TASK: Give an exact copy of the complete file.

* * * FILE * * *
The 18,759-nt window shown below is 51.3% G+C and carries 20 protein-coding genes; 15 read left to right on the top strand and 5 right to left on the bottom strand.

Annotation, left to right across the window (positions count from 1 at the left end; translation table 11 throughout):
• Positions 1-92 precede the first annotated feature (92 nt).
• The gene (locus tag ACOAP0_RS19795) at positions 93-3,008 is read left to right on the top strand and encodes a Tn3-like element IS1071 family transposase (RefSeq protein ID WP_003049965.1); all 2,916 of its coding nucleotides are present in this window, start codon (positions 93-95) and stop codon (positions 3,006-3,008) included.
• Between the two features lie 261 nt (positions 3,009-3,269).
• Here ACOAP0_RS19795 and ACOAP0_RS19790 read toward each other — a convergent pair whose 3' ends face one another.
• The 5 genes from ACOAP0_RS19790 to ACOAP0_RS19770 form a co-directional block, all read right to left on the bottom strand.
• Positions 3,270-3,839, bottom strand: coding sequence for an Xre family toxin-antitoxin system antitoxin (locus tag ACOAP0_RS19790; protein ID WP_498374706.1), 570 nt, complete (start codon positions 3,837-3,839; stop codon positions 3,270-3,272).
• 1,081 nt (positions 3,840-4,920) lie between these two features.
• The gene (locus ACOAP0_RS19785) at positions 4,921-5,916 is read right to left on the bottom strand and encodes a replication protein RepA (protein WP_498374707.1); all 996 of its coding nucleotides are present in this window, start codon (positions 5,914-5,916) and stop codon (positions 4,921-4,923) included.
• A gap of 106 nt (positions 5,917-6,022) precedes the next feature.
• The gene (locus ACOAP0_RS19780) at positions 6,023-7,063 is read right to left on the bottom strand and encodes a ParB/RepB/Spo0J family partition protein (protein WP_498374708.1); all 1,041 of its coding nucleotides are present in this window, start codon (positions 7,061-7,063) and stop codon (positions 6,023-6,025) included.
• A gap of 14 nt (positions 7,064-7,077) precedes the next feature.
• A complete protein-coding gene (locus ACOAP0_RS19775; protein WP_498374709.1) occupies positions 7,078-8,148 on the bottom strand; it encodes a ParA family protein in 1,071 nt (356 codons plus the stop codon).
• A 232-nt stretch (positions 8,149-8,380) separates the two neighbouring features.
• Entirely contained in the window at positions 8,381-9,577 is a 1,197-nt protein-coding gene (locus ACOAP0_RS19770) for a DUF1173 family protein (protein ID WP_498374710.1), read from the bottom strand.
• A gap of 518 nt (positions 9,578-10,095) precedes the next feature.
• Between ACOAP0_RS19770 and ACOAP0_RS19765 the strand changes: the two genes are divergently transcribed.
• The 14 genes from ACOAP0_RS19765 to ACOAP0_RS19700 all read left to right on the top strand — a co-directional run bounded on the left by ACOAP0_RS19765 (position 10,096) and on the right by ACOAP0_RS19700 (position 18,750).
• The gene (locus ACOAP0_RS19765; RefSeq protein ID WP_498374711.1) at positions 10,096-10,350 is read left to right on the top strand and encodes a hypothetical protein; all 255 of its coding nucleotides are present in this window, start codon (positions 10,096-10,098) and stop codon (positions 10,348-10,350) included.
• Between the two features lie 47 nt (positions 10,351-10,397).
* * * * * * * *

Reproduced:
The 18,759-nt window shown below is 51.3% G+C and carries 20 protein-coding genes; 15 read left to right on the top strand and 5 right to left on the bottom strand.

Annotation, left to right across the window (positions count from 1 at the left end; translation table 11 throughout):
• Positions 1-92 precede the first annotated feature (92 nt).
• The gene (locus tag ACOAP0_RS19795) at positions 93-3,008 is read left to right on the top strand and encodes a Tn3-like element IS1071 family transposase (RefSeq protein ID WP_003049965.1); all 2,916 of its coding nucleotides are present in this window, start codon (positions 93-95) and stop codon (positions 3,006-3,008) included.
• Between the two features lie 261 nt (positions 3,009-3,269).
• Here ACOAP0_RS19795 and ACOAP0_RS19790 read toward each other — a convergent pair whose 3' ends face one another.
• The 5 genes from ACOAP0_RS19790 to ACOAP0_RS19770 form a co-directional block, all read right to left on the bottom strand.
• Positions 3,270-3,839, bottom strand: coding sequence for an Xre family toxin-antitoxin system antitoxin (locus tag ACOAP0_RS19790; protein ID WP_498374706.1), 570 nt, complete (start codon positions 3,837-3,839; stop codon positions 3,270-3,272).
• 1,081 nt (positions 3,840-4,920) lie between these two features.
• The gene (locus ACOAP0_RS19785) at positions 4,921-5,916 is read right to left on the bottom strand and encodes a replication protein RepA (protein WP_498374707.1); all 996 of its coding nucleotides are present in this window, start codon (positions 5,914-5,916) and stop codon (positions 4,921-4,923) included.
• A gap of 106 nt (positions 5,917-6,022) precedes the next feature.
• The gene (locus ACOAP0_RS19780) at positions 6,023-7,063 is read right to left on the bottom strand and encodes a ParB/RepB/Spo0J family partition protein (protein WP_498374708.1); all 1,041 of its coding nucleotides are present in this window, start codon (positions 7,061-7,063) and stop codon (positions 6,023-6,025) included.
• A gap of 14 nt (positions 7,064-7,077) precedes the next feature.
• A complete protein-coding gene (locus ACOAP0_RS19775; protein WP_498374709.1) occupies positions 7,078-8,148 on the bottom strand; it encodes a ParA family protein in 1,071 nt (356 codons plus the stop codon).
• A 232-nt stretch (positions 8,149-8,380) separates the two neighbouring features.
• Entirely contained in the window at positions 8,381-9,577 is a 1,197-nt protein-coding gene (locus ACOAP0_RS19770) for a DUF1173 family protein (protein ID WP_498374710.1), read from the bottom strand.
• A gap of 518 nt (positions 9,578-10,095) precedes the next feature.
• Between ACOAP0_RS19770 and ACOAP0_RS19765 the strand changes: the two genes are divergently transcribed.
• The 14 genes from ACOAP0_RS19765 to ACOAP0_RS19700 all read left to right on the top strand — a co-directional run bounded on the left by ACOAP0_RS19765 (position 10,096) and on the right by ACOAP0_RS19700 (position 18,750).
• The gene (locus ACOAP0_RS19765; RefSeq protein ID WP_498374711.1) at positions 10,096-10,350 is read left to right on the top strand and encodes a hypothetical protein; all 255 of its coding nucleotides are present in this window, start codon (positions 10,096-10,098) and stop codon (positions 10,348-10,350) included.
• Between the two features lie 47 nt (positions 10,351-10,397).